In a long awaited opinion, in Citizen Property Insurance Corporation v. Perdido Sun Condominium Association, Inc., 40 FLW S265 (Fla., May 14, 2015), the Florida Supreme Court held that Citizens was immune from first party statutory bad faith claims.

[A] statutory first party bad faith cause of action under 624.155(1)(b) is not an exception to the immunity granted to Citizens by the Legislature.

However, the Court left open two areas where Citizens remains vulnerable to a suit for extra-contractual damages.

First, the Court recognized that Citizens can be sued for committing a “willful tort.”  The Court then noted that:

where a plaintiff claims a defendant engaged in egregious and outrageous actions, bad faith can be elevated to a willful tort, an issue that could turn on the facts of the case.

Second, although not mentioned in the opinion, in breach of insurance contract cases, consequential damages in excess of the insurance policy limits are recoverable.   In Travelers Ins. Co. v. Wells, 633 So. 2d 457, 461 (Fla. 5th DCA 1993), the court held:

 Appellants argue that damage for breach of an insurance contract is limited to paying the loss suffered by the should-have-been insured person, which would have been covered by the insurance policy, had it been issued.  ***

Although that is normally the measure of damages for breach of an insurance contract, it is not exclusive. Consequential or resulting collateral damage may also be recovered if it can be sufficiently proved.

See also Carrousel Concessions, Inc. v. Florida Ins. Guar. Ass’n, 483 So. 2d 513, 516-17 (Fla. 3rd DCA 1986) (insurer liable for all damages naturally flowing from the breach, including consequential damages: “If the insurer breaches its duty to defend, it-like any other party who fails to perform its contractual obligations-becomes liable for all damages naturally flowing from the breach.”); Travelers Indemnity Co. v. Parkman, 300 So. 2d 284 (Fla. 4th DCA 1974); St. Paul Fire & Marine Insurance Co. v. Thomas, 273 So.2d 117 (Fla. 4th DCA), cert. denied, 282 So.2d 683 (Fla. 1973);  Essex Builders Group, Inc. v. Amerisure Ins. Co., 485 F.Supp.2d 1302, 1306-08 (M.D. Fla. 2006) (applying Florida law); Martin v. Monarch Life Ins. Co., 1995 WL 127157 (M.D. Fla. 1995) (“Plaintiff is entitled to recover extra-contractual consequential damages if she can prove such damages were within the contemplation of the parties when the contract was formed.”) (applying Florida law).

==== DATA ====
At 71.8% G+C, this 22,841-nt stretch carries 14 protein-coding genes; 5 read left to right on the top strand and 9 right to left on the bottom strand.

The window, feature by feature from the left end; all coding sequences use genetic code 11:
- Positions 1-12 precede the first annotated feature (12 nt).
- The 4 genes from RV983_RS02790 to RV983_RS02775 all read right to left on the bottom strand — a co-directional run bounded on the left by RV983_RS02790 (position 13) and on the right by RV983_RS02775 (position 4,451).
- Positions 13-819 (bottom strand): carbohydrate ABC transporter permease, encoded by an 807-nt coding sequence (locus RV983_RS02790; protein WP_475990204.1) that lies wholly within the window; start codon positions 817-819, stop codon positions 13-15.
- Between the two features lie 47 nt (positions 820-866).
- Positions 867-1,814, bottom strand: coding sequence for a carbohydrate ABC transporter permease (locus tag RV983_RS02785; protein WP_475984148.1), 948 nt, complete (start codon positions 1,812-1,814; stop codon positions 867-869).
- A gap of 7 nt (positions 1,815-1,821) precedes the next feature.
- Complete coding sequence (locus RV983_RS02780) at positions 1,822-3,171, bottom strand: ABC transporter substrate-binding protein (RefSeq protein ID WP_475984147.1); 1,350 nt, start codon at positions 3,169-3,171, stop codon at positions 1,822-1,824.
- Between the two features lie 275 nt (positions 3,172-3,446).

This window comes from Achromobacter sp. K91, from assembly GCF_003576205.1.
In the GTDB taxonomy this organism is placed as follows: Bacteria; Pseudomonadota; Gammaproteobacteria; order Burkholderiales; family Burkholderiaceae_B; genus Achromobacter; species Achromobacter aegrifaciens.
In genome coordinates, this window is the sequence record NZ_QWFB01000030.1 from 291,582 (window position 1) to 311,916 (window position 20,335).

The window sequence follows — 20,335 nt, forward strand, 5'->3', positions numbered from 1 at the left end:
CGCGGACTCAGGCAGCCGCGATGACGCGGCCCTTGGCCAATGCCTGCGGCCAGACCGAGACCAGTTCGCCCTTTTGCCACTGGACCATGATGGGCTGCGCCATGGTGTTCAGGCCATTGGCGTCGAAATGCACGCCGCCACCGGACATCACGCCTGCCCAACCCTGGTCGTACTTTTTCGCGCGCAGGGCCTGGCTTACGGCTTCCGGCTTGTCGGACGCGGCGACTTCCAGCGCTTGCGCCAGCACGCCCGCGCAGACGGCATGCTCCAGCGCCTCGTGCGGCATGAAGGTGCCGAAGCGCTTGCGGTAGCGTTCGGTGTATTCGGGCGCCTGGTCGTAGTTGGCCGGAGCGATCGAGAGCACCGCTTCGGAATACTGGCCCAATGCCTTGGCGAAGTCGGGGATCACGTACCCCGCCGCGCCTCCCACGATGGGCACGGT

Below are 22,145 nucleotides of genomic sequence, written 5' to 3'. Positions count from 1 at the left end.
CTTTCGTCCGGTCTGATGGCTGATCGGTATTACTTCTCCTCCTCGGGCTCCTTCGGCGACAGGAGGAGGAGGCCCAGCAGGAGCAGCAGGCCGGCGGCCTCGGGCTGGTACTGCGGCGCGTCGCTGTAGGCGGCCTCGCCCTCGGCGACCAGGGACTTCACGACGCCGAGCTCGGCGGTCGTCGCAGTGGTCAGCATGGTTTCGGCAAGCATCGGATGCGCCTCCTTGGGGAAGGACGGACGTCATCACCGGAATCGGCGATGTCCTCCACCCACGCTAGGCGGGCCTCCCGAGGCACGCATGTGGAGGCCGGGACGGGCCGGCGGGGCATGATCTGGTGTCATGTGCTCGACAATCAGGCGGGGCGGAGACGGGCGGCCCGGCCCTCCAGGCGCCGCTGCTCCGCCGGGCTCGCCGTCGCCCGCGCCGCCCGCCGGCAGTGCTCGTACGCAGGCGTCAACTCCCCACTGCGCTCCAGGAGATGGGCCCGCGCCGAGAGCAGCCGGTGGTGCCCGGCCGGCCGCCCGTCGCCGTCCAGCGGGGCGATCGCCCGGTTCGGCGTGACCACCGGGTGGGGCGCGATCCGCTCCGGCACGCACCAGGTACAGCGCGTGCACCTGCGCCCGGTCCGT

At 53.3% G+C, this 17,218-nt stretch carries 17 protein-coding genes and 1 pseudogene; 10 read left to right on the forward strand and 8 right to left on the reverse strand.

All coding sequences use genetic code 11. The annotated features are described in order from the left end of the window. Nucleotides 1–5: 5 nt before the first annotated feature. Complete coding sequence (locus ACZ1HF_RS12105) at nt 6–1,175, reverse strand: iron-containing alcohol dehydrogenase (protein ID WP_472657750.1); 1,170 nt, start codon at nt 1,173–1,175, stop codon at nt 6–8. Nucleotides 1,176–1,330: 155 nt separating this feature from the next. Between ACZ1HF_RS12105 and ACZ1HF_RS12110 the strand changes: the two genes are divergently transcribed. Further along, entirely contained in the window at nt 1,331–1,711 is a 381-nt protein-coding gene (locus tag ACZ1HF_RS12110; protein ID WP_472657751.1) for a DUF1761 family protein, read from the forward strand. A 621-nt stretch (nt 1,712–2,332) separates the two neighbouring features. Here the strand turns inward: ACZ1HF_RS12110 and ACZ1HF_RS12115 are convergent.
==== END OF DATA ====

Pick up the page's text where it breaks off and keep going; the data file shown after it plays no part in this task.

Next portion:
Therefore, Citizens remains liable to its insureds for “consequential damages” naturally flowing from the breach.  Although insurance companies routinely state that “consequential damages” are the same as bad faith damages.  They are not.  I have litigated this issue on numerous occasions, and I have yet to have a court hold that consequential damages are the same as, or are subsumed into, bad faith damages.  So, although Citizens may be immune for statutory first party bad faith damages, it remains liable for consequential damages – just like any other party to any other contract.